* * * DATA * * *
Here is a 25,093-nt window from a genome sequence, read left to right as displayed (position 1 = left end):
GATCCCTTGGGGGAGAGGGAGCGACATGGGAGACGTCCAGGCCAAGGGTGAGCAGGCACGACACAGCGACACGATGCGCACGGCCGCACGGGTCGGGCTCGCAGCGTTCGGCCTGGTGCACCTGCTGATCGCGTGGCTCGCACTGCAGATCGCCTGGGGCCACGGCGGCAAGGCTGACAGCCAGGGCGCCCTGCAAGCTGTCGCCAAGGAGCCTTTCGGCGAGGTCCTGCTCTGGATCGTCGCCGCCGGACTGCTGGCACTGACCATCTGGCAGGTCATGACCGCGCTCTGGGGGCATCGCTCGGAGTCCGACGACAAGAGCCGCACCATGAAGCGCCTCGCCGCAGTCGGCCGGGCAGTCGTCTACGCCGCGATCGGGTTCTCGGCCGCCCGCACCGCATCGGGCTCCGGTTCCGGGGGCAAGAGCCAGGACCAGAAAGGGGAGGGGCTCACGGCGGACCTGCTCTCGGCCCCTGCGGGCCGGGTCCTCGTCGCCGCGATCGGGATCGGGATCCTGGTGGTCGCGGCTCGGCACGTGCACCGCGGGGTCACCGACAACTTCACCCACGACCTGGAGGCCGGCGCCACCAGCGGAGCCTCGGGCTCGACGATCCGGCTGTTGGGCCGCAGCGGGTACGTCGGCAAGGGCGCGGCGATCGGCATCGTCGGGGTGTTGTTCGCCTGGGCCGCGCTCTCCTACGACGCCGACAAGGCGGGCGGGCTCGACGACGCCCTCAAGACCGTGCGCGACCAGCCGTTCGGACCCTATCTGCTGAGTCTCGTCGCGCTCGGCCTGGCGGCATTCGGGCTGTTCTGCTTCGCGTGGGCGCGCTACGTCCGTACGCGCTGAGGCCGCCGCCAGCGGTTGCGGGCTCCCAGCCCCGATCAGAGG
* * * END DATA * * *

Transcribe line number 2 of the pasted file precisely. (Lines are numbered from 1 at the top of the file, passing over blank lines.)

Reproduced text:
GATCCCTTGGGGGAGAGGGAGCGACATGGGAGACGTCCAGGCCAAGGGTGAGCAGGCACGACACAGCGACACGATGCGCACGGCCGCACGGGTCGGGCTCGCAGCGTTCGGCCTGGTGCACCTGCTGATCGCGTGGCTCGCACTGCAGATCGCCTGGGGCCACGGCGGCAAGGCTGACAGCCAGGGCGCCCTGCAAGCTGTCGCCAAGGAGCCTTTCGGCGAGGTCCTGCTCTGGATCGTCGCCGCCGGACTGCTGGCACTGACCATCTGGCAGGTCATGACCGCGCTCTGGGGGCATCGCTCGGAGTCCGACGACAAGAGCCGCACCATGAAGCGCCTCGCCGCAGTCGGCCGGGCAGTCGTCTACGCCGCGATCGGGTTCTCGGCCGCCCGCACCGCATCGGGCTCCGGTTCCGGGGGCAAGAGCCAGGACCAGAAAGGGGAGGGGCTCACGGCGGACCTGCTCTCGGCCCCTGCGGGCCGGGTCCTCGTCGCCGCGATCGGGATCGGGATCCTGGTGGTCGCGGCTCGGCACGTGCACCGCGGGGTCACCGACAACTTCACCCACGACCTGGAGGCCGGCGCCACCAGCGGAGCCTCGGGCTCGACGATCCGGCTGTTGGGCCGCAGCGGGTACGTCGGCAAGGGCGCGGCGATCGGCATCGTCGGGGTGTTGTTCGCCTGGGCCGCGCTCTCCTACGACGCCGACAAGGCGGGCGGGCTCGACGACGCCCTCAAGACCGTGCGCGACCAGCCGTTCGGACCCTATCTGCTGAGTCTCGTCGCGCTCGGCCTGGCGGCATTCGGGCTGTTCTGCTTCGCGTGGGCGCGCTACGTCCGTACGCGCTGAGGCCGCCGCCAGCGGTTGCGGGCTCCCAGCCCCGATCAGAGG